SMS Service for Pregnant Women Launches in South Africa

SMS Service for Pregnant Women Launches in South Africa   text sms smartphone MomConnect mobile application app A new mobile application, MomConnect, will allow all pregnant women in South Africa to sign up for a free SMS service which provides information and advice on pregnancy.

In addition, it can be used to notify the Department of Health about poor services at clinics.

According to a story at BizCommunity, the free program for pregnant mothers has been launched by the Department of Health, with funding from the U.S. government and Johnson & Johnson.

Health Minister Dr. Aaron Motsoaledi said the messages “will advise women about what they should do during their pregnancy and encourage women to start ante-natal classes and care early.”

“We will say ‘Mom, since you registered with us you are now 13-weeks pregnant. This is what you must do, this is where you must go and this is what you must avoid.’ Even after the birth of the baby, we will continue to send the messages for at least a year. to monitor progess of the mother and child,” Motsoaledi said.

Motsoaledi said pregnant mothers will also be able to relay messages to the Department of Health to either complain or compliment the services they received at healthcare facilities.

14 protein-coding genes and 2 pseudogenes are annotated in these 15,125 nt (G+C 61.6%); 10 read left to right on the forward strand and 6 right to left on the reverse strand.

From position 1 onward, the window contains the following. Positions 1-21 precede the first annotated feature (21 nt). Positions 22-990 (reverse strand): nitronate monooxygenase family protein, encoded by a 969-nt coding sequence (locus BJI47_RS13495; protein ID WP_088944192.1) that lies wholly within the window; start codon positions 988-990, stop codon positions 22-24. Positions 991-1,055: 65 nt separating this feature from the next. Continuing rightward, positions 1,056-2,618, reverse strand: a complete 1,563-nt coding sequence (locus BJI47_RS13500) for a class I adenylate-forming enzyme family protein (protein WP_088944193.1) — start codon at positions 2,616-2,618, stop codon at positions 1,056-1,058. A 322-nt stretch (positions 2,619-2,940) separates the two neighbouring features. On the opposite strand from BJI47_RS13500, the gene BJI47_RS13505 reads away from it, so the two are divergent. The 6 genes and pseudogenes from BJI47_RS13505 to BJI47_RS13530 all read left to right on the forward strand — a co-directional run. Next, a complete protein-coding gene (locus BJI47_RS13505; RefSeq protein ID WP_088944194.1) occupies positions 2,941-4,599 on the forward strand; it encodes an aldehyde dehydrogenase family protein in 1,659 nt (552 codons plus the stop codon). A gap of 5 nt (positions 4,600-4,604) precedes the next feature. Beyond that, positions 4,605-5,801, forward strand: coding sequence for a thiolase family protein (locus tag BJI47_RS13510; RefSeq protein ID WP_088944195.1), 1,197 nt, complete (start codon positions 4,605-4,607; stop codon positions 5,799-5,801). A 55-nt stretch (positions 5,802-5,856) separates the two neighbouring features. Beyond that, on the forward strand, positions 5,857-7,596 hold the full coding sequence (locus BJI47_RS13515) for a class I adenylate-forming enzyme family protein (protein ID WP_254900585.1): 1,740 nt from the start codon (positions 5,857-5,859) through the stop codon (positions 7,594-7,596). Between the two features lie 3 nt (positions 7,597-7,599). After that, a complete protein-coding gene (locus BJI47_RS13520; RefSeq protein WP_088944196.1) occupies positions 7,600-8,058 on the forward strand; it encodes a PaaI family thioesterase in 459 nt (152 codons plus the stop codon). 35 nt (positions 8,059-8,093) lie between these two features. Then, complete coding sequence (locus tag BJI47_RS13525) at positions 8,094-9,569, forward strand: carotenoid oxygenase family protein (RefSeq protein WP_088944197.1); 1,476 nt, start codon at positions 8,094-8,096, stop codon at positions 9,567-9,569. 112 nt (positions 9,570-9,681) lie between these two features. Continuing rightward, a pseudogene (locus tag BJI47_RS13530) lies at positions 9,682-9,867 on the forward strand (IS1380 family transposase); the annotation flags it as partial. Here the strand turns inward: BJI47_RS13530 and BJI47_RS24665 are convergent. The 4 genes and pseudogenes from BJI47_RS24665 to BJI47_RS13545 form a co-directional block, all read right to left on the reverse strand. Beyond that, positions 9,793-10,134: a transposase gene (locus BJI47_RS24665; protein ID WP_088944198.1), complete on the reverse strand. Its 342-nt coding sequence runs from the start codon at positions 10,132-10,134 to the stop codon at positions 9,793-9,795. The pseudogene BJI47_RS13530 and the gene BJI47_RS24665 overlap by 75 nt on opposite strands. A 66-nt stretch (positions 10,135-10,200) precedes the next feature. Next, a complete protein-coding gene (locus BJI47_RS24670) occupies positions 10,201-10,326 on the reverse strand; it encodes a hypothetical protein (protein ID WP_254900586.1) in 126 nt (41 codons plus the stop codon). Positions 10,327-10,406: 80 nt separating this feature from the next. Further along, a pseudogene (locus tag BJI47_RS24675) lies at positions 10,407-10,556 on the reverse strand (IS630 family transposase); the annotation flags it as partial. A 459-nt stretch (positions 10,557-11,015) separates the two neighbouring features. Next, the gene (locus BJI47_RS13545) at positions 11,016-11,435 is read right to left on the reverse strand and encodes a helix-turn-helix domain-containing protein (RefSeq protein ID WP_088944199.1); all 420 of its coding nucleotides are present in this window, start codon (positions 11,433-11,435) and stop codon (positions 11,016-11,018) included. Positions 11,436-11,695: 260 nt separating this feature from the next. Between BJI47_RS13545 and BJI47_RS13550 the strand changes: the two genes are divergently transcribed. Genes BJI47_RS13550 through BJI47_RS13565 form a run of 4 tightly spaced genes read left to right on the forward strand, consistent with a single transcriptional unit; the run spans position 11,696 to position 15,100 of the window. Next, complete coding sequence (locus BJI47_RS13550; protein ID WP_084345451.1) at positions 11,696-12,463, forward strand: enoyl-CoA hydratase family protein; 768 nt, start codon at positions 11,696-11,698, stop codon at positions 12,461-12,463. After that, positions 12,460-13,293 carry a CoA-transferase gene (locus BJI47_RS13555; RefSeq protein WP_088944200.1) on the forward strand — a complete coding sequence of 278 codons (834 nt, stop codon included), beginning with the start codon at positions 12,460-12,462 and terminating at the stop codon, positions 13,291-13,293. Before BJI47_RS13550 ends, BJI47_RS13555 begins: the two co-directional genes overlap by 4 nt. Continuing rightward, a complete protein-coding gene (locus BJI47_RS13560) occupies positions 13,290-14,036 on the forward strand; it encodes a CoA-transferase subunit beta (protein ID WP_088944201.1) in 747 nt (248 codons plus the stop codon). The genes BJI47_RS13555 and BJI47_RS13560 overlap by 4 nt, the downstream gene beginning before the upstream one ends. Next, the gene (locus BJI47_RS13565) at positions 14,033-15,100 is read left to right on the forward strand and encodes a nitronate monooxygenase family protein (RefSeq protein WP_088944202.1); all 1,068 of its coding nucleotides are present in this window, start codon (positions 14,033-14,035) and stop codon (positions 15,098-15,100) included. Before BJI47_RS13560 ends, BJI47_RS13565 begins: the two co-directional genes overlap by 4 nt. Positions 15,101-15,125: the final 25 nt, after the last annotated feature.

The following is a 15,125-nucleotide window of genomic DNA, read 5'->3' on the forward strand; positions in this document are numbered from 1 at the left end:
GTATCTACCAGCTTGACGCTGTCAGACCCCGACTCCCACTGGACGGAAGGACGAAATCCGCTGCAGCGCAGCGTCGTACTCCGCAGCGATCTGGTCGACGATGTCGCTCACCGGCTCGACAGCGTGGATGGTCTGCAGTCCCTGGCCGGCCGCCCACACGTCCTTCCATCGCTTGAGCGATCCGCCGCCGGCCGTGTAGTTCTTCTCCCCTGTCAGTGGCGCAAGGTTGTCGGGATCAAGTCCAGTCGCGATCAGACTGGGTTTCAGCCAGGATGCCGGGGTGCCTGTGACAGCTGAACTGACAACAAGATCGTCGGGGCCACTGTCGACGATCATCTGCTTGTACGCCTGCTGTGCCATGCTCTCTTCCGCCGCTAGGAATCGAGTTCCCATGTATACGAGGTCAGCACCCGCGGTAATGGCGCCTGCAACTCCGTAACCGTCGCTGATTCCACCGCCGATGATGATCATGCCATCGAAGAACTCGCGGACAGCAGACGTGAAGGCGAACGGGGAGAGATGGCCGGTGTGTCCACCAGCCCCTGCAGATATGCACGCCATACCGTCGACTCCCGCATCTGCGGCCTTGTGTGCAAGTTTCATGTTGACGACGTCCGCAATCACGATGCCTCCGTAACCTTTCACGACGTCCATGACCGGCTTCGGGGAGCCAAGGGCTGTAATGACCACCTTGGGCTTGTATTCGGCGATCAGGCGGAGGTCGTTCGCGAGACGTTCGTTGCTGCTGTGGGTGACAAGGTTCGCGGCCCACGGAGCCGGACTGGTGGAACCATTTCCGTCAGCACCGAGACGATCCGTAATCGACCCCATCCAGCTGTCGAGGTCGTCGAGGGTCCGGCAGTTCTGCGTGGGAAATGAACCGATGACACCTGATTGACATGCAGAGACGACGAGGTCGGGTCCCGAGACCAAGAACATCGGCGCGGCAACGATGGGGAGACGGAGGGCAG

“This will allow us to monitor our clinics and take corrective action if any clinics are providing inadequate services,” he added.

In preparation for the launch of MomConnect, the department with the help of its development partners has trained 10,300 health workers nationally to assist pregnant women.

“In the coming weeks, every health facility in the country will have at least one person who is trained and whose job it is to assist and register pregnant women,” the Minister said.

Four cellphone operators including Vodacom, MTN, Cell C, and Telkom Mobile are offering a 50 percent discount on SMS calls sent to pregnant mothers.

Pregnant mothers and health workers at one clinic — the Motubatse Clinic — are lauding the initiative.

Said expectant mother Patricia Mokese: “As mothers we have lot on our mind at home and work, and sometimes we forget to go to the clinics on time. The project will help us especially when something you don’t understand happens to you during the pregnancy. We can send a message for assistance,” said Mokese, who is expecting her second child.

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